Tunisian Air Force
The Tunisian Air Force (Arabic: اجيش الطيران‎‎, French: Armée de l'Air[1]) is one of the branches of the Tunisian Armed Forces.
Tunisian Air Force
جيش الطيران

Badge of the Tunisian Air Force
Founded1959; 62 years ago
TypeAir force
RoleAerial warfare
Size4,500 personnel
Part ofTunisian Armed Forces
Anniversaries24 July
Equipment159 aircraft
Commander-in-ChiefPresident Kais Saied
Commander of the Air ForceGeneral Taïeb Lajimi
Aircraft flown
AttackAermacchi MB-326
FighterNorthrop F-5
PatrolSIAI-Marchetti S.208
TrainerAero L-59 Super Albatros, Aermacchi SF.260
TransportG-222, Let L-410 Turbolet, Lockheed C-130B/H/J-30 Hercules/Super Hercules
The Tunisian Air Force was established in 1959, three years after Tunisia regained its independence from France. It took deliveries of its first aircraft, eight Saab 91 Safirs, in 1960, later to be complemented by further Saab 91 Safirs. The Tunisian Air Force entered the jet age in 1965 with the purchase of 8 MB326-B's and then 5 MB326-LT's. In 1969, the country received 15 ex-USAF F-86F Sabre. Between 1974 and 1978 12 SF.260 Warriors and 9 SF.260C were delivered for basic training. In 1977–78 8 MB.326KT's were supplied for light attack duties. In 1981 Tunisia ordered 12 F-5's (8 F-5E and 4 F-5F), deliveries taking place in 1984–85. Then adding 5 ex-USAF F-5E's from the Alconbury Aggressor Squadron (in 1989). In 1985 Tunisia ordered 2 C130-H's Hercules. In 1995 a major Czech order was placed with 12 Aero L-59 armed trainers and 3 Let L-410UVP transports ordered. In 1997 five surplus C-130B's were delivered from the USA. Tunisia has two C-130J-30s on order for delivery in 2013 and 2014.
Possible purchase of 12 UH-60M[2]
There are four main bases: Bizerte/Sidi Ahmed, Gafsa, Bizerte/La Karouba and Sfax.
The order of battle of the Tunisian Air force is as below:[3]
36°50′57″N 010°14′51″E
No. 12 Squadron
Transport squadron, Let L-410 Turbolet
Bizerte-Sidi Ahmed
37°14′58″N 009°46′48″E
No. 11 Squadron
Jet trainer squadron, Aermacchi MB-326
No. 15 Squadron
Fighter squadron, Northrop F-5 Tiger
No. 21 Squadron
Transport squadron, C-130 Hercules, G-222
Bizerte-La Karouba
37°15′10″N 009°47′40″E
No. 31 Squadron
Helicopter squadron, Bell 205, UH-1 Iroquois
No. 32 Squadron
Helicopter squadron, Alouette II, Ecureuil
No. 33 Squadron
Helicopter squadron
No. 36 Squadron
Helicopter squadron
34°42′55″N 010°41′47″E
No. 13 Squadron
Light utility and liaison squadron, flying SF-260s
No. 14 Squadron
Light utility and liaison squadron, flying SF-260s
No. ? Squadron
Helicopter squadron
34°25′04″N 008°48′45″E
No. 16 Squadron
Jet trainer squadron, flying L-59s
No. 34 Squadron
A C-130 taxis down the runway at Lajes Field, Portugal
A Tunisian HH-3 helicopter participating in a rescue exercise in Bizerte
A SIAI-Marchetti SF.260
Current inventory
AircraftOriginTypeVariantIn serviceNotes
Combat Aircraft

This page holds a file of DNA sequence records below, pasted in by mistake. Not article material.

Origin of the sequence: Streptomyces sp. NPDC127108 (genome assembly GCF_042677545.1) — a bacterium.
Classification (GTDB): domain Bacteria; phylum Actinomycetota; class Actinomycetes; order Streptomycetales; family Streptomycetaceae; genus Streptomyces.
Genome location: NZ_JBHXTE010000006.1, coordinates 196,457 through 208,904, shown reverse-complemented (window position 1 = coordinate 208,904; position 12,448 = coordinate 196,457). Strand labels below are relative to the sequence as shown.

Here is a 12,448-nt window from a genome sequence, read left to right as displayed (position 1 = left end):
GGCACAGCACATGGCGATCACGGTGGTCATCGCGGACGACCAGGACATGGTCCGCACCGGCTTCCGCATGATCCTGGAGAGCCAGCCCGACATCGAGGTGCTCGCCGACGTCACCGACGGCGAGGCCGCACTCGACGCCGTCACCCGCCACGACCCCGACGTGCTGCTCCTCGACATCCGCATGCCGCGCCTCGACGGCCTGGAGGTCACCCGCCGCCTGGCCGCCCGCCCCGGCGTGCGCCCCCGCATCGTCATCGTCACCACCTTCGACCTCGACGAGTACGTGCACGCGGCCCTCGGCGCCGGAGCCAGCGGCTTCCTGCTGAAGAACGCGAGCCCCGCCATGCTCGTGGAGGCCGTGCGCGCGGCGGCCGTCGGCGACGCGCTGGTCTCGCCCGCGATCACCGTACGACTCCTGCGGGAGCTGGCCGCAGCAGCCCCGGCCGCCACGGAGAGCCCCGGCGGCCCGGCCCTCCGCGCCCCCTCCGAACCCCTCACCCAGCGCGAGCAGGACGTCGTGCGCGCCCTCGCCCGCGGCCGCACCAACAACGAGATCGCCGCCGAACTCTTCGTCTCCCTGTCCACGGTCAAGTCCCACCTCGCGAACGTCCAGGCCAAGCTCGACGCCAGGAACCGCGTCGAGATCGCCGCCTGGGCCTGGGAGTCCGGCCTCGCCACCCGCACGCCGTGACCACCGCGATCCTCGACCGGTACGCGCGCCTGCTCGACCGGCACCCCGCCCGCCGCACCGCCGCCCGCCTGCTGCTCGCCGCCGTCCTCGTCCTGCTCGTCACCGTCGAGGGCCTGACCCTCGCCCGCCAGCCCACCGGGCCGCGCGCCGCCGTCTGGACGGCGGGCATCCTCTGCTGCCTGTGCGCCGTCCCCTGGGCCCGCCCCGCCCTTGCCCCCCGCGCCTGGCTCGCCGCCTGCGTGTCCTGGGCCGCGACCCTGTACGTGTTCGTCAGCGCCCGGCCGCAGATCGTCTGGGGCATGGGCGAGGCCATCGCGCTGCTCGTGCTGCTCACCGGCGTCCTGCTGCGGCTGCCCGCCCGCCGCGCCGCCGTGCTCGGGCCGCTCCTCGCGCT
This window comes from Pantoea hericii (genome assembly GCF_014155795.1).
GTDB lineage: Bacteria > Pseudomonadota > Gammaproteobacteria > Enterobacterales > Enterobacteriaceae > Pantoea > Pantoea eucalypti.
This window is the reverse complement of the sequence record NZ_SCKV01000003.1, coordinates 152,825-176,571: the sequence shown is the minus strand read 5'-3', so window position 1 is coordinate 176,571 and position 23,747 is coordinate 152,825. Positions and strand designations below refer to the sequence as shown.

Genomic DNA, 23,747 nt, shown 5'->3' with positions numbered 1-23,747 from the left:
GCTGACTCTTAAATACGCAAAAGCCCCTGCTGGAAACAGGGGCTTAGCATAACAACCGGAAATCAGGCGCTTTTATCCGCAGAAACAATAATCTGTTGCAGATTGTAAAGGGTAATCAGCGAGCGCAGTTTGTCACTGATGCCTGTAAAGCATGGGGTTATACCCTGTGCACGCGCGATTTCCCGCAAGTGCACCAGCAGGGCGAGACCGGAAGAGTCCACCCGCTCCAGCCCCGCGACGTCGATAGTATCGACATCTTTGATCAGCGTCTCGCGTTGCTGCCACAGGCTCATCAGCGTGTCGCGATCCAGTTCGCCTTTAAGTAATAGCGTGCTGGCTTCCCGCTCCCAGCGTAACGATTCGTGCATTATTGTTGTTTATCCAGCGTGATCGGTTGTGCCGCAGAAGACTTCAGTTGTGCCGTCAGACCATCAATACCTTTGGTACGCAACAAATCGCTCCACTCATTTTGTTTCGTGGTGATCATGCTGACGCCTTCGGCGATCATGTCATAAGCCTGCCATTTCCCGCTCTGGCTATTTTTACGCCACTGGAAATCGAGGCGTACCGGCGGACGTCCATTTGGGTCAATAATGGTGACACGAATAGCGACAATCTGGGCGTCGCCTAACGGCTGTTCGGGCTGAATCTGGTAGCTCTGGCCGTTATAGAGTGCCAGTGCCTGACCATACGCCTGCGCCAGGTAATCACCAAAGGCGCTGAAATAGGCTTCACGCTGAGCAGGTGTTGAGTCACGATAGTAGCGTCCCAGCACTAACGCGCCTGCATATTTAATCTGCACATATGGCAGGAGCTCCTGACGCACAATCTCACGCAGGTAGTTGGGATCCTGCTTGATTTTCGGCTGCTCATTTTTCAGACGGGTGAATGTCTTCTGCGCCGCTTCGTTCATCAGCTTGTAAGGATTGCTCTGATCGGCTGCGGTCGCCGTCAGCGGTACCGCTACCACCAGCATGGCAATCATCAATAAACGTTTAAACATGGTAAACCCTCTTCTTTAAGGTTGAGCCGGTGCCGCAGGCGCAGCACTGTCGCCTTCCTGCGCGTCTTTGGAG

Northrop F-5United StatesfighterF-5E12[4]
F-16 Fighting FalconUnited StatesmultiroleF-16V14 on order set to be received in 2023
Let L-410Czech Republicutility5[4]
C-130 HerculesUnited Statestransport / SARC-130B/H7[4]
C-130J Super HerculesUnited Statestactical airlifter2[4]
Cessna 208 CaravanUnited Statesground attackAC-208 Combat Caravan2-4
Super King AirUnited StatesISRModel 360ER2 on order
Bell 205United Statesutility36[4]of which 16 are UH-1H’s
Bell 412United Statesutility2[4]
Bell OH-58United StatesreconnaissanceOH-58D18[4]
Alouette IIFranceliaison / light utility8[4]
Alouette IIIFranceliaison / utility8[4]
Sikorsky HH-3United StatesSAR / transport15[4]
Sikorsky UH-60United StatesutilityBattlehawk kits12[4] +4 more on order
Eurocopter AS350Franceutility / liaison6[4]
Trainer Aircraft
Northrop F-5United Statesconversion trainerF-5F3[4]
Aero L-39Czech Republicjet trainer9[4]
Beechcraft T-6 Texan IIUnited StatesBasic trainer / Attack12+4on order
Aermacchi MB-326Italyjet trainer10[5]
SIAI-Marchetti SF.260Italytrainer17[4]
TAI AnkaTurkeyUAV3[6][7]On order
MQ-1B PredatorUnited StatesReconnaissance2-4
Camcopter S-100AustriaUAV4-6
  1. ^ "Présentation au profil de l'armée de l'air" (in French). Retrieved 11 March 2020.
  2. ^ "Tunisia – UH-60M Black Hawk Helicopters - The Official Home of the Defense Security Cooperation Agency". Archived from the original on 27 July 2014. Retrieved 28 July 2014.
  3. ^ "Tunisian Air Force OrBat". Scramble. Archived from the original on 15 December 2010. Retrieved 5 August 2007.
  4. ^ a b c d e f g h i j k l m n o "World Air Forces 2021". FlightGlobal. 4 December 2020. Retrieved 5 January 2021.
  5. ^ Lake, Jon (15 October 2019). "T-6C Texan II Sale Possible for Tunisia". ainonline.
  6. ^ "Turkey to export Anka Combat Drones to Tunisia". www.defenseworld.net. Retrieved 3 May 2021.
  7. ^ "Tunisia Signs $80 Million Deal for Three Turkish Anka-S Combat Drones – The Defense Post". Retrieved 3 May 2021.
Wikimedia Commons has media related to Air force of Tunisia.
World Aircraft Information Files. Brightstar Publishing, London. File 337 Sheet 03
Last edited on 4 May 2021, at 08:25
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